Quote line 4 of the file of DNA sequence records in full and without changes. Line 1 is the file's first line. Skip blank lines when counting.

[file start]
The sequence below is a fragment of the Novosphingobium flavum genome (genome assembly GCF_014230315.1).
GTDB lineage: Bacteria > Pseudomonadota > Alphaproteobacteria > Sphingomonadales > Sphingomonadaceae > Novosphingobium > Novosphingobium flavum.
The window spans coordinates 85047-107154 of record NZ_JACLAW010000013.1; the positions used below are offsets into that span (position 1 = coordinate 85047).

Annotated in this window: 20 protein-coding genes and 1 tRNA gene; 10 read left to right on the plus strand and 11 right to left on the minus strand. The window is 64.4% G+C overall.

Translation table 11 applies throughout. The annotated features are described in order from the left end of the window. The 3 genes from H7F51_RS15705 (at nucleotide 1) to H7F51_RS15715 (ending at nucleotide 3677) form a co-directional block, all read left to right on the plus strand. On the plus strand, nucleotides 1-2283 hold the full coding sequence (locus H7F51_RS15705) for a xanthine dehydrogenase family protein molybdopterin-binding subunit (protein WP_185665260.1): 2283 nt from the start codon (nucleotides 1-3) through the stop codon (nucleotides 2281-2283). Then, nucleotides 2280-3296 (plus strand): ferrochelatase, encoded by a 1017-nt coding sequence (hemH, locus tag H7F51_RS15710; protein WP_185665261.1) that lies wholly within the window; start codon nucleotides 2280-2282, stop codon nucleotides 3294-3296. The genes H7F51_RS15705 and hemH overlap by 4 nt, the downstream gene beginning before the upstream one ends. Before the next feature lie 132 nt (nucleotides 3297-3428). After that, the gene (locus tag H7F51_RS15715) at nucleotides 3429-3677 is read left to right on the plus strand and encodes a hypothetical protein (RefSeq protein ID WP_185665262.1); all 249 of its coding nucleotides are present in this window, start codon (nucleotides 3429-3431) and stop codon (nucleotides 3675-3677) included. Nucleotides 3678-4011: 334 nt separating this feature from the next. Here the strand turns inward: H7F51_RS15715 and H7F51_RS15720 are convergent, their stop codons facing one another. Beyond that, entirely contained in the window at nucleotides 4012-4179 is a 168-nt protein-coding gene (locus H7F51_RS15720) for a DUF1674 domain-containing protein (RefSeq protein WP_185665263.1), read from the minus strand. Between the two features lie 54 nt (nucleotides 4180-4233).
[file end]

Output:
Annotated in this window: 20 protein-coding genes and 1 tRNA gene; 10 read left to right on the plus strand and 11 right to left on the minus strand. The window is 64.4% G+C overall.